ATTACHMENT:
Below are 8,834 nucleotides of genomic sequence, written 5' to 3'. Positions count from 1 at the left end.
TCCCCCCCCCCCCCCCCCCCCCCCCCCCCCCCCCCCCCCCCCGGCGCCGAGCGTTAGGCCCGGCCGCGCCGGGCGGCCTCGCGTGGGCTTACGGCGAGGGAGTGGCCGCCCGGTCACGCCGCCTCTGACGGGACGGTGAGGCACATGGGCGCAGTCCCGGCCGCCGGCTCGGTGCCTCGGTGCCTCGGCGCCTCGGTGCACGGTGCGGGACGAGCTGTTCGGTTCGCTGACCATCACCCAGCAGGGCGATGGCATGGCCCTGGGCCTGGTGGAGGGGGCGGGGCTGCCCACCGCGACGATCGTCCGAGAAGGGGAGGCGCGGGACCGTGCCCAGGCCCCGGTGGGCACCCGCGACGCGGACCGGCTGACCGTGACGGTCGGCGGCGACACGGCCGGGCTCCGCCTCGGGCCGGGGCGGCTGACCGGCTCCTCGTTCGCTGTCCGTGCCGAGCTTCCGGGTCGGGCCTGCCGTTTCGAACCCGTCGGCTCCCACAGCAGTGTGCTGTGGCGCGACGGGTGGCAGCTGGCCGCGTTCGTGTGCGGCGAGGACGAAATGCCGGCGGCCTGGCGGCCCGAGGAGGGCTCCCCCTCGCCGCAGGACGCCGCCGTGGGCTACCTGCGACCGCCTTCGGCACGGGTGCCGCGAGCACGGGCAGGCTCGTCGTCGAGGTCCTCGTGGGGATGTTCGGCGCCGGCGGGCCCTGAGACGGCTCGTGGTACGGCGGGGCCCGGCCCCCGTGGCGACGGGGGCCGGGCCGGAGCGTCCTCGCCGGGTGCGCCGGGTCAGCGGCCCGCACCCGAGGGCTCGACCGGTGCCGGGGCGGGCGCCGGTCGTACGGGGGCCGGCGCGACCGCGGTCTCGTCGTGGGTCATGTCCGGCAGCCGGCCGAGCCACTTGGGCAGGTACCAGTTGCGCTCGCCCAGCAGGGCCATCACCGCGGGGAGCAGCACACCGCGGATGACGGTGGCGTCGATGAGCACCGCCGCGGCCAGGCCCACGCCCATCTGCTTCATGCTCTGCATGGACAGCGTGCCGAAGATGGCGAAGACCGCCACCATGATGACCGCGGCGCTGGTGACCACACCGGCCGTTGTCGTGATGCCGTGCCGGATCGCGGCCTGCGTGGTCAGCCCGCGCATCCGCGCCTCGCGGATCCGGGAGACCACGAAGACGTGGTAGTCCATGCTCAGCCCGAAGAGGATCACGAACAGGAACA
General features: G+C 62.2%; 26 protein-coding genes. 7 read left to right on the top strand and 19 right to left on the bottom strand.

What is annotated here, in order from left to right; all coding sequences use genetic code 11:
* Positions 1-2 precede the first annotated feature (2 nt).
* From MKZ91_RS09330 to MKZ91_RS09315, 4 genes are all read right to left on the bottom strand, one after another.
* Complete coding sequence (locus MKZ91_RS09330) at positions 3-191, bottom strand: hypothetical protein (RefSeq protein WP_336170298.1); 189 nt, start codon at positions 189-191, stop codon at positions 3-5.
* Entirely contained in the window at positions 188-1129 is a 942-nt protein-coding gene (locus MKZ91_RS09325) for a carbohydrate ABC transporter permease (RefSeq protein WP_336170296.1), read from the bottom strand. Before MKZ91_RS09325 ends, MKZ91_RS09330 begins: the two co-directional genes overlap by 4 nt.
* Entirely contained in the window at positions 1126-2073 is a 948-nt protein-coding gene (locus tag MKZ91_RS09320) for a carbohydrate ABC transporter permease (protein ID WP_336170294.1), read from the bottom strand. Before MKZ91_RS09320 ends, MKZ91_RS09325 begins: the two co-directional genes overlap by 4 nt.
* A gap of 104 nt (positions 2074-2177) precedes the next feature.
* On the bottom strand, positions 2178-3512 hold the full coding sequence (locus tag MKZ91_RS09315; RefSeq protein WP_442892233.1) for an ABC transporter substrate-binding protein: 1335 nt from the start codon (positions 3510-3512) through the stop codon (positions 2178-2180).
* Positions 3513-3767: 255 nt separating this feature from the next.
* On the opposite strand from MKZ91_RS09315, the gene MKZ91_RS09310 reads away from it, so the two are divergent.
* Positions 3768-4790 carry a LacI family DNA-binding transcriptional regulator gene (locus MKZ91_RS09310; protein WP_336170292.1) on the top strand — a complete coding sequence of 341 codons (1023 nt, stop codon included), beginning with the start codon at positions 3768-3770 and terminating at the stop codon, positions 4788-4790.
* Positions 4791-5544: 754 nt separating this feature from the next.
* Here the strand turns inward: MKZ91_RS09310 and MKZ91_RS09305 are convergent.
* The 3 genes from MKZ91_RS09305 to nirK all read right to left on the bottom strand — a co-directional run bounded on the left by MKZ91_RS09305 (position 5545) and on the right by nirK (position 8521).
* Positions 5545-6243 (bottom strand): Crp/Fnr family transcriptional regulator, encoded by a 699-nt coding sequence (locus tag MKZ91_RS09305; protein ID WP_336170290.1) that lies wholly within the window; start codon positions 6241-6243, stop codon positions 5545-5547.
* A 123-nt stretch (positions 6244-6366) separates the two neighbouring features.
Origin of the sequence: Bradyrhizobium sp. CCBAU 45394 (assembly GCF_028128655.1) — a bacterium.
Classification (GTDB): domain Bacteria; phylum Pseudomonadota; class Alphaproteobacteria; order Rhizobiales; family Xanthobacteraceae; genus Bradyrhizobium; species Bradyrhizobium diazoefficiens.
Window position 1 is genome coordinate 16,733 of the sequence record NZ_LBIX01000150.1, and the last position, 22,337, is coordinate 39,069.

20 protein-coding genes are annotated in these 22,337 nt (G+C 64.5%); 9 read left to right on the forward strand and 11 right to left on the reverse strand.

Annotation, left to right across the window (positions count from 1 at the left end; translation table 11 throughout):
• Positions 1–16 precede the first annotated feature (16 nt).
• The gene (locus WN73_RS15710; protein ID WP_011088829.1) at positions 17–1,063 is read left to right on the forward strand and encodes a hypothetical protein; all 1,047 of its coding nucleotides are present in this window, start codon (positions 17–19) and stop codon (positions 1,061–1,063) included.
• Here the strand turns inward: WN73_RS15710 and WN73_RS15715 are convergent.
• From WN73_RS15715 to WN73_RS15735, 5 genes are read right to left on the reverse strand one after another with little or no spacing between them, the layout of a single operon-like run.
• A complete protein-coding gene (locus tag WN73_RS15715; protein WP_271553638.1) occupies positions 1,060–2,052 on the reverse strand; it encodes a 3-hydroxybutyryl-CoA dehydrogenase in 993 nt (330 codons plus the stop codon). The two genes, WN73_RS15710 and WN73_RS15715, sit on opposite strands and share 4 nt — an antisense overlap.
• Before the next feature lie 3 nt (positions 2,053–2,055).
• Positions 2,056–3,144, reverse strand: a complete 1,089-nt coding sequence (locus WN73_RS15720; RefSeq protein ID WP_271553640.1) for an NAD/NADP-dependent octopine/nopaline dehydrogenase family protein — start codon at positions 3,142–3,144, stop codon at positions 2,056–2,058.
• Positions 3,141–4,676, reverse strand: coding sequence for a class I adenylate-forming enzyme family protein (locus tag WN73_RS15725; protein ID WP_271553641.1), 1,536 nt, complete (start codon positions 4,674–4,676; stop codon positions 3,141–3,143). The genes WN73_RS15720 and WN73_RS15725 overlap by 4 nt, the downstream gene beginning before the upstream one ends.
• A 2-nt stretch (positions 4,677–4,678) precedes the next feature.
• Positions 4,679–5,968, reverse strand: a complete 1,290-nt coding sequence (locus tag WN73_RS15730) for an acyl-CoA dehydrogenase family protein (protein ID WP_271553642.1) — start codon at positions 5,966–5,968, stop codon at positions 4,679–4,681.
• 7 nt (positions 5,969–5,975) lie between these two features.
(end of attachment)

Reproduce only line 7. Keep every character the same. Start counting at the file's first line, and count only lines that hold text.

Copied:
* Complete coding sequence (locus MKZ91_RS09330) at positions 3-191, bottom strand: hypothetical protein (RefSeq protein WP_336170298.1); 189 nt, start codon at positions 189-191, stop codon at positions 3-5.